Meanwhile, Sir Bernard’s stewardship of BSA and Daimler was proving less than wise. The bottom rung of the ladder, the 14 HP Lanchester, was too expensive, bulky and slow; production was stopped in late 1953 for good. Daimler still needed a smaller car, so they took the Lanchester’s Barker body, grafted a Daimler grille a lights on it and called it the Daimler Conquest. It inherited the Consort’s old 2.5 litre 6-cyl. but sold poorly, still too expensive and now rather ungainly. A twin-carb version, the Conquest Century, was also offered. Feeling the trend for sporty open-top cars, Daimler also tried to market the Conquest Roadster, whose massive fluted grille and tacked-on rear fins looked like they belonged on other cars.
The upper-mid-range car, the 3.5 litre Regency, was hardly a success in its segment in the UK or abroad. At the top of the range, the 4.5 litre DK400 now punched below Rolls-Royce (or even Armstrong Siddeley) in terms of quality and speed, laboring under Hooper’s flowing “Empress” bodies.
But it wasn’t so much the cars as the image that the Dockers projected that BSA shareholders found increasingly objectionable. Also, the Dockers were costing the company a pretty penny. The Golden Zebra had cost a bundle in itself, but then Lady Docker (as in previous years) had it shipped to the French Riviera, drove it to Prince Rainier and Grace Kelly’s wedding in Monaco and when she returned to London, she sent hotel, casino, fuel, clothing and restaurant bills to BSA. She viewed it as a PR exercise. They started viewing it as taking the mickey.
The inevitable showdown took place at the BSA annual general meeting of 30 May 1956. A group of key investors, including several large banks and insurers, were keen to tempt the Dockers out with a ‘50s version of the golden parachute, drafting a face-saving statement explaining Sir Bernard was to retire “on health grounds”. The offer came back within ten minutes with the word “BALLS!” scrawled on the page in red lipstick. The gloves came off and Sir Bernard was voted out without a penny – instead being presented with a £70,000 bill for his wife’s extravagant cars and dubious tax deductions. Lady Docker was chiefly miffed because it forced her to cancel her elaborate plans for her 50th birthday party.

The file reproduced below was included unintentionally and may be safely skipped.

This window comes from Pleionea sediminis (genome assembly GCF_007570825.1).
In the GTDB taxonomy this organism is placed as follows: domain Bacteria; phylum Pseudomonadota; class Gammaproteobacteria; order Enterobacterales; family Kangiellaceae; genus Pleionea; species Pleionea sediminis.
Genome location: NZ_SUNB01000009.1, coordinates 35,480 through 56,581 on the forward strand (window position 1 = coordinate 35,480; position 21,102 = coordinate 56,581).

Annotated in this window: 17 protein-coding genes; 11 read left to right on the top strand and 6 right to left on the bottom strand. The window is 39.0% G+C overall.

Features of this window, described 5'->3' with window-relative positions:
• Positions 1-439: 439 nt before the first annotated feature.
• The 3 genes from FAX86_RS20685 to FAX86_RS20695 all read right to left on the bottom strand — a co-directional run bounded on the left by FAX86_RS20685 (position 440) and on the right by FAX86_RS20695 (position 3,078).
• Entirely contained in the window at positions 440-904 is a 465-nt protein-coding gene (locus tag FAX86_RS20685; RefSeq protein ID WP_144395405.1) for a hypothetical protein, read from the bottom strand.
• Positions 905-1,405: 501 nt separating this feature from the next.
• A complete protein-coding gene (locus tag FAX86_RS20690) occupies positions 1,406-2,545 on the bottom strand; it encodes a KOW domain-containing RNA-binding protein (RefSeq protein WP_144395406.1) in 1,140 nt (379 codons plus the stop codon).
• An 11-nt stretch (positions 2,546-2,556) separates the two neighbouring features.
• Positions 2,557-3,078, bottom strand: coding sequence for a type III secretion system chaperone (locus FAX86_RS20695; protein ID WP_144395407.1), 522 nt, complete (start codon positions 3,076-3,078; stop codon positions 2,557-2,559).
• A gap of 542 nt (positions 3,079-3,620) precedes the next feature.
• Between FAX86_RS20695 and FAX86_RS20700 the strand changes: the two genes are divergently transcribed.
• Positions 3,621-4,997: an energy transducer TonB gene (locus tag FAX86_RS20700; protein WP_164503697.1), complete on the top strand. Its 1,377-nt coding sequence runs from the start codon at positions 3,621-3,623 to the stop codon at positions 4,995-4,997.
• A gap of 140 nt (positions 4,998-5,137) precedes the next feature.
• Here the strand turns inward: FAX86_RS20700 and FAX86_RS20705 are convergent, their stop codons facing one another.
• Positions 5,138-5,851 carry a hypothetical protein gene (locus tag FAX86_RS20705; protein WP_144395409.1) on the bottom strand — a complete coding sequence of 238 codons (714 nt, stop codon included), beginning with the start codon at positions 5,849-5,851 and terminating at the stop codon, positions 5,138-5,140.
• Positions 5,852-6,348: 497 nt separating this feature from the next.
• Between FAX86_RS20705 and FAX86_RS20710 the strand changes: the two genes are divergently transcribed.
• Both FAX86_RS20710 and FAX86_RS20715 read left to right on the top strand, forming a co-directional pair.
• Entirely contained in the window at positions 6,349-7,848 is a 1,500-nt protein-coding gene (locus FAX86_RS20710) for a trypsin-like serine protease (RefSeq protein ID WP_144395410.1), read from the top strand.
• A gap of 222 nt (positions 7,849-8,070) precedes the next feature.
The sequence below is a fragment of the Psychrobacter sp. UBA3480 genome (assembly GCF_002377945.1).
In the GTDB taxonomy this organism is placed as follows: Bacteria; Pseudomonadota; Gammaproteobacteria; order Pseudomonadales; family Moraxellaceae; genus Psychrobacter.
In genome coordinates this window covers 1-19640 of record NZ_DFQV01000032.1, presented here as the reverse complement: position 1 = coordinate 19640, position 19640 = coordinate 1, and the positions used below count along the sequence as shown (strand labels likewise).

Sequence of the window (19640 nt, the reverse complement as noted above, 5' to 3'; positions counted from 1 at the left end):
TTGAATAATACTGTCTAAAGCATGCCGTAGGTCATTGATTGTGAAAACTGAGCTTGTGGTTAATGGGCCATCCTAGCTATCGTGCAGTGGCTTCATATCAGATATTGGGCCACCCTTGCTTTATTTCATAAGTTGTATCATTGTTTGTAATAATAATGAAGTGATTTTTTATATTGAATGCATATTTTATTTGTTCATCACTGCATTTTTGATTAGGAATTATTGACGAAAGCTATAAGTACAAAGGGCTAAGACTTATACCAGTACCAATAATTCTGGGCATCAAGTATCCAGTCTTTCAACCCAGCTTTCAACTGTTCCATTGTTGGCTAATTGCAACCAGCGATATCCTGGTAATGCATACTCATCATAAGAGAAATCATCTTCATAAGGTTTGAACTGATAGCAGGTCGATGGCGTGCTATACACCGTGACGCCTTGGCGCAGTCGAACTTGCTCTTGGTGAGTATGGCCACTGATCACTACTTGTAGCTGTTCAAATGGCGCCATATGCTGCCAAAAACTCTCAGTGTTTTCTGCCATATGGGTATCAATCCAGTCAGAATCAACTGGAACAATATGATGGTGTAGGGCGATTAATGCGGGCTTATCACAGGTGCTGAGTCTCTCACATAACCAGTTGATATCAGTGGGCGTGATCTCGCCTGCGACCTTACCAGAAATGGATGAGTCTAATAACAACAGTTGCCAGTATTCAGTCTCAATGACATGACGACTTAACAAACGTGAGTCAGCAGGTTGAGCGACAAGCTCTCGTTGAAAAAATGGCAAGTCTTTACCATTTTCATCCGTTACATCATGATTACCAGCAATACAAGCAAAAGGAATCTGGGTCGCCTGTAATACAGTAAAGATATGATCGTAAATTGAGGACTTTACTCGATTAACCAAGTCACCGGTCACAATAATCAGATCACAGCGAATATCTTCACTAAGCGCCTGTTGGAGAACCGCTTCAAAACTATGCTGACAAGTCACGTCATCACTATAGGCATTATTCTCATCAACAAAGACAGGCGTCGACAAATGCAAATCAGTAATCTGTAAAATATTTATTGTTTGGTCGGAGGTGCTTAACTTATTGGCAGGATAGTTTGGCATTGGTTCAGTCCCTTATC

Daimler tried to redress the situation by hiring Edward Turner to develop a family of new engines. The hemi V8s were finally launched in new Daimlers by 1959, but to little effect. The company’s bottom line had been too badly eroded by a decade of stagnation and decreasing sales. Besides, the new cars had brilliant engines, but they still had Daimler/Hooper styling, which remained atrocious.